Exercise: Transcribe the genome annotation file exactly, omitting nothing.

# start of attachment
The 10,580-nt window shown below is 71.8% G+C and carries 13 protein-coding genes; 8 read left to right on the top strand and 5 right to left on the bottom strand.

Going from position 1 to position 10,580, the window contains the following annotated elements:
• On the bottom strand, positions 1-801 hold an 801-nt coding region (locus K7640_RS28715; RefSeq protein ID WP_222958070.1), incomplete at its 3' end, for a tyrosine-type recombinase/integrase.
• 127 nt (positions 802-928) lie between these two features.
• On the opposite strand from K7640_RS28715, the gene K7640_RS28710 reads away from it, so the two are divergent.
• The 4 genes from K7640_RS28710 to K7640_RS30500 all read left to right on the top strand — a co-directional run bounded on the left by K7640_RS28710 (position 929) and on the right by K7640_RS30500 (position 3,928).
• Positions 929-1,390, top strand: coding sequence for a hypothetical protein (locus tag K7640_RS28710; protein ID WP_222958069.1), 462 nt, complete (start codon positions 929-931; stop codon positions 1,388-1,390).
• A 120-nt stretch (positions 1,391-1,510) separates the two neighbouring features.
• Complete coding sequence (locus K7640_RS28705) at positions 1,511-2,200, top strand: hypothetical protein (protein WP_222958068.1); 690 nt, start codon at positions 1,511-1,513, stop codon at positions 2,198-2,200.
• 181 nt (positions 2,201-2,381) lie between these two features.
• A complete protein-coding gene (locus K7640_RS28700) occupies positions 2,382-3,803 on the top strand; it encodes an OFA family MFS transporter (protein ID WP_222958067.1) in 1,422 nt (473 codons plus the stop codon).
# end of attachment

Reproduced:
The 10,580-nt window shown below is 71.8% G+C and carries 13 protein-coding genes; 8 read left to right on the top strand and 5 right to left on the bottom strand.

Going from position 1 to position 10,580, the window contains the following annotated elements:
• On the bottom strand, positions 1-801 hold an 801-nt coding region (locus K7640_RS28715; RefSeq protein ID WP_222958070.1), incomplete at its 3' end, for a tyrosine-type recombinase/integrase.
• 127 nt (positions 802-928) lie between these two features.
• On the opposite strand from K7640_RS28715, the gene K7640_RS28710 reads away from it, so the two are divergent.
• The 4 genes from K7640_RS28710 to K7640_RS30500 all read left to right on the top strand — a co-directional run bounded on the left by K7640_RS28710 (position 929) and on the right by K7640_RS30500 (position 3,928).
• Positions 929-1,390, top strand: coding sequence for a hypothetical protein (locus tag K7640_RS28710; protein ID WP_222958069.1), 462 nt, complete (start codon positions 929-931; stop codon positions 1,388-1,390).
• A 120-nt stretch (positions 1,391-1,510) separates the two neighbouring features.
• Complete coding sequence (locus K7640_RS28705) at positions 1,511-2,200, top strand: hypothetical protein (protein WP_222958068.1); 690 nt, start codon at positions 1,511-1,513, stop codon at positions 2,198-2,200.
• 181 nt (positions 2,201-2,381) lie between these two features.
• A complete protein-coding gene (locus K7640_RS28700) occupies positions 2,382-3,803 on the top strand; it encodes an OFA family MFS transporter (protein ID WP_222958067.1) in 1,422 nt (473 codons plus the stop codon).